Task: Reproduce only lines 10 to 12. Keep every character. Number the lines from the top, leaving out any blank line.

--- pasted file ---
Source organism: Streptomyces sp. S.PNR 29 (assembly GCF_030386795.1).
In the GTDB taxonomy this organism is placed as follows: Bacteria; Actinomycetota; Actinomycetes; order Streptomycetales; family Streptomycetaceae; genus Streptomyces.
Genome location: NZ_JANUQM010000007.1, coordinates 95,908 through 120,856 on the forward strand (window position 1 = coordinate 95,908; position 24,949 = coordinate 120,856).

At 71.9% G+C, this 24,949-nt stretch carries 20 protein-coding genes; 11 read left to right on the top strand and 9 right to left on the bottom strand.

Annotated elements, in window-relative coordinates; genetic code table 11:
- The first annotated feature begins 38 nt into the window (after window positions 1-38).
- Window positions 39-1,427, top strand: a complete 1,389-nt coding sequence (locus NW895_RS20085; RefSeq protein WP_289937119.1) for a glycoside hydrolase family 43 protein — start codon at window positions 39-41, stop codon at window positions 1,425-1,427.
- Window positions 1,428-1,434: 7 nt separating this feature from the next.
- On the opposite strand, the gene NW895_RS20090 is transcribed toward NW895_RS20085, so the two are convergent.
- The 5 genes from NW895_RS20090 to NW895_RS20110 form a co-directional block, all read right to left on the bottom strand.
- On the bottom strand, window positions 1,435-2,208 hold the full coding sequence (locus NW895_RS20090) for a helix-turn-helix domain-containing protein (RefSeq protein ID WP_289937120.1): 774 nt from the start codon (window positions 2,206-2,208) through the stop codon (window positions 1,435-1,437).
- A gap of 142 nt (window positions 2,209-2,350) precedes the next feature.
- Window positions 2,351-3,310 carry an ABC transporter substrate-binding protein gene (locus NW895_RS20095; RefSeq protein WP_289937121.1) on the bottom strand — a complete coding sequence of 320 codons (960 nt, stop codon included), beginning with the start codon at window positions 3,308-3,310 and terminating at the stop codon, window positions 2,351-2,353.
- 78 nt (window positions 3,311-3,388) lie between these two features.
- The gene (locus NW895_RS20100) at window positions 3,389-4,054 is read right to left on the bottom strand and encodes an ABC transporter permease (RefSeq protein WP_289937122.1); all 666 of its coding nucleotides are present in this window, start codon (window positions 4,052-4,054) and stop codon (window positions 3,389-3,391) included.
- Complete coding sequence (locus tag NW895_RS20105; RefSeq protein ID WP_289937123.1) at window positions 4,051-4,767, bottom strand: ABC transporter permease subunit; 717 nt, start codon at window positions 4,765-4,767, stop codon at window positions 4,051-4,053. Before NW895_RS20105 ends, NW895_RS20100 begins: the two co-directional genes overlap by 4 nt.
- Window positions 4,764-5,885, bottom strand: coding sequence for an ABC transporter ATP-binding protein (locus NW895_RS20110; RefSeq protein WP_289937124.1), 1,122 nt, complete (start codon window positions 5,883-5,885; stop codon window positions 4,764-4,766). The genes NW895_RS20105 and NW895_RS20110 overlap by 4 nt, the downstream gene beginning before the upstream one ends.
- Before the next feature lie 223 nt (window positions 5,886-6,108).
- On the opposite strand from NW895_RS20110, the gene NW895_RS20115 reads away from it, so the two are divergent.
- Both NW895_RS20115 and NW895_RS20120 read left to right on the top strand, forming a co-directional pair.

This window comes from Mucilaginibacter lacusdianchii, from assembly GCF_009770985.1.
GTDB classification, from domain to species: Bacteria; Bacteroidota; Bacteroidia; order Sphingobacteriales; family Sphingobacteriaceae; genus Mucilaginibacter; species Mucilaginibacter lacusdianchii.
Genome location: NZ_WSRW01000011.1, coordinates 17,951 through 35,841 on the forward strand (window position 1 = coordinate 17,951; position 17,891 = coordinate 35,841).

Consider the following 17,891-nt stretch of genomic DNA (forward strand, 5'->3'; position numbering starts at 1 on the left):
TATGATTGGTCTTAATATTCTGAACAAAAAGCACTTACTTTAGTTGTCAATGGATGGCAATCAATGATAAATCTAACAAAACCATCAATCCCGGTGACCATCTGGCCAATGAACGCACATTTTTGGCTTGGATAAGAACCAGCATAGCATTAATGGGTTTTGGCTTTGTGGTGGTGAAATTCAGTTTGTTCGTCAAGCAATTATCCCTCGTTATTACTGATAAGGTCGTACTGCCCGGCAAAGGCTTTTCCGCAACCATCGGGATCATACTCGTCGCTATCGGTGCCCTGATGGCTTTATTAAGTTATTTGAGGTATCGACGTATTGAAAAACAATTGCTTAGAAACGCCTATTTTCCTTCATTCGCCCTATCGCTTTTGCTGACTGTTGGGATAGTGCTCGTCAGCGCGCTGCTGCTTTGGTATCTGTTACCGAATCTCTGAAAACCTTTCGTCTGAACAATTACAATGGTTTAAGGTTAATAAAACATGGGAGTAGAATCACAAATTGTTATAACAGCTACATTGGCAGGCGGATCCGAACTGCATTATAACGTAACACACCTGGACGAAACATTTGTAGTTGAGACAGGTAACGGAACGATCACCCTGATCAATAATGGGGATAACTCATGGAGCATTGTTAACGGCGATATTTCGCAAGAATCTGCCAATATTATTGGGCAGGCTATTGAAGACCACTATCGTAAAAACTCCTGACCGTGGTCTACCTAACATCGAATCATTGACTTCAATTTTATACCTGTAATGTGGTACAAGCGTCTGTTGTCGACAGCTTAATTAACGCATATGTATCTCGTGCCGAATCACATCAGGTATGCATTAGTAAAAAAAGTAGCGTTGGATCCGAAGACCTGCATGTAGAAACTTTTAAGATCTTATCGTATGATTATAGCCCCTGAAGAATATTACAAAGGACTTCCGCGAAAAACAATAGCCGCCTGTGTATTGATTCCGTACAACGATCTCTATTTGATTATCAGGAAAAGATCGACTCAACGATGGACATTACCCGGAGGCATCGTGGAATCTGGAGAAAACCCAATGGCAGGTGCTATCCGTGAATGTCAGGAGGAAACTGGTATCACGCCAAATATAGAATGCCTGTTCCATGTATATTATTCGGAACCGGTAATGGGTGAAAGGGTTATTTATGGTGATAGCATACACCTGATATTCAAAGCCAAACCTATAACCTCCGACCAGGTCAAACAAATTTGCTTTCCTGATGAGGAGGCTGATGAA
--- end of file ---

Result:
- The 5 genes from NW895_RS20090 to NW895_RS20110 form a co-directional block, all read right to left on the bottom strand.
- On the bottom strand, window positions 1,435-2,208 hold the full coding sequence (locus NW895_RS20090) for a helix-turn-helix domain-containing protein (RefSeq protein ID WP_289937120.1): 774 nt from the start codon (window positions 2,206-2,208) through the stop codon (window positions 1,435-1,437).
- A gap of 142 nt (window positions 2,209-2,350) precedes the next feature.